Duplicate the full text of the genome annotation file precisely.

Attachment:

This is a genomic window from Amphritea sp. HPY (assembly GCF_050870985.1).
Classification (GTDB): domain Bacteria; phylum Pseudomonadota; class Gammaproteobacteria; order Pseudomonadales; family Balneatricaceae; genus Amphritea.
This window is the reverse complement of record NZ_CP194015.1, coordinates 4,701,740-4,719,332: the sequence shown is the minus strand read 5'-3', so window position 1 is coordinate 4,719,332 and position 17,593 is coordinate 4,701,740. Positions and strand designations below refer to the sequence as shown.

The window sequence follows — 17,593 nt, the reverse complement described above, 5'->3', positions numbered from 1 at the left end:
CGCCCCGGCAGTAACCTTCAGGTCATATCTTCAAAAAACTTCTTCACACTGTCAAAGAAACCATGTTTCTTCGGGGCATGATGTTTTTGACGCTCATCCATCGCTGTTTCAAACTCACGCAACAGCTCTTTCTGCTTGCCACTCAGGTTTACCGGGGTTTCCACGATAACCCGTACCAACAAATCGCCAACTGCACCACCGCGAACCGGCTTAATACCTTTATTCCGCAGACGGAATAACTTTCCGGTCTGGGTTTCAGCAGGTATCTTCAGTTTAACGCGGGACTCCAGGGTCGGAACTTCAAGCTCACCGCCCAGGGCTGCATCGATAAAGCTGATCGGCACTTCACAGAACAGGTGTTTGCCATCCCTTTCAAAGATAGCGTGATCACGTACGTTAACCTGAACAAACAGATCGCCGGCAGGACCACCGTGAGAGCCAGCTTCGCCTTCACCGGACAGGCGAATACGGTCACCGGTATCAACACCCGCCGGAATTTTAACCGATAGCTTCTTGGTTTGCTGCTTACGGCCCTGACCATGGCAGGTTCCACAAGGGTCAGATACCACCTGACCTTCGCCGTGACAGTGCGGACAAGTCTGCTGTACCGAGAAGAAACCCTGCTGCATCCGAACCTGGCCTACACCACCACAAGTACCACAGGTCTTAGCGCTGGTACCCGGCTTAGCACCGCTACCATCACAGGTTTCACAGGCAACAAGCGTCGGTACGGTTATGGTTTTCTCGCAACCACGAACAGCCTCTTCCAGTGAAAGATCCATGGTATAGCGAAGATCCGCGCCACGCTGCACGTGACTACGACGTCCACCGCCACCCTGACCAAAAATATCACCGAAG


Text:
This is a genomic window from Amphritea sp. HPY (assembly GCF_050870985.1).
Classification (GTDB): domain Bacteria; phylum Pseudomonadota; class Gammaproteobacteria; order Pseudomonadales; family Balneatricaceae; genus Amphritea.
This window is the reverse complement of record NZ_CP194015.1, coordinates 4,701,740-4,719,332: the sequence shown is the minus strand read 5'-3', so window position 1 is coordinate 4,719,332 and position 17,593 is coordinate 4,701,740. Positions and strand designations below refer to the sequence as shown.

The window sequence follows — 17,593 nt, the reverse complement described above, 5'->3', positions numbered from 1 at the left end:
CGCCCCGGCAGTAACCTTCAGGTCATATCTTCAAAAAACTTCTTCACACTGTCAAAGAAACCATGTTTCTTCGGGGCATGATGTTTTTGACGCTCATCCATCGCTGTTTCAAACTCACGCAACAGCTCTTTCTGCTTGCCACTCAGGTTTACCGGGGTTTCCACGATAACCCGTACCAACAAATCGCCAACTGCACCACCGCGAACCGGCTTAATACCTTTATTCCGCAGACGGAATAACTTTCCGGTCTGGGTTTCAGCAGGTATCTTCAGTTTAACGCGGGACTCCAGGGTCGGAACTTCAAGCTCACCGCCCAGGGCTGCATCGATAAAGCTGATCGGCACTTCACAGAACAGGTGTTTGCCATCCCTTTCAAAGATAGCGTGATCACGTACGTTAACCTGAACAAACAGATCGCCGGCAGGACCACCGTGAGAGCCAGCTTCGCCTTCACCGGACAGGCGAATACGGTCACCGGTATCAACACCCGCCGGAATTTTAACCGATAGCTTCTTGGTTTGCTGCTTACGGCCCTGACCATGGCAGGTTCCACAAGGGTCAGATACCACCTGACCTTCGCCGTGACAGTGCGGACAAGTCTGCTGTACCGAGAAGAAACCCTGCTGCATCCGAACCTGGCCTACACCACCACAAGTACCACAGGTCTTAGCGCTGGTACCCGGCTTAGCACCGCTACCATCACAGGTTTCACAGGCAACAAGCGTCGGTACGGTTATGGTTTTCTCGCAACCACGAACAGCCTCTTCCAGTGAAAGATCCATGGTATAGCGAAGATCCGCGCCACGCTGCACGTGACTACGACGTCCACCGCCACCCTGACCAAAAATATCACCGAAG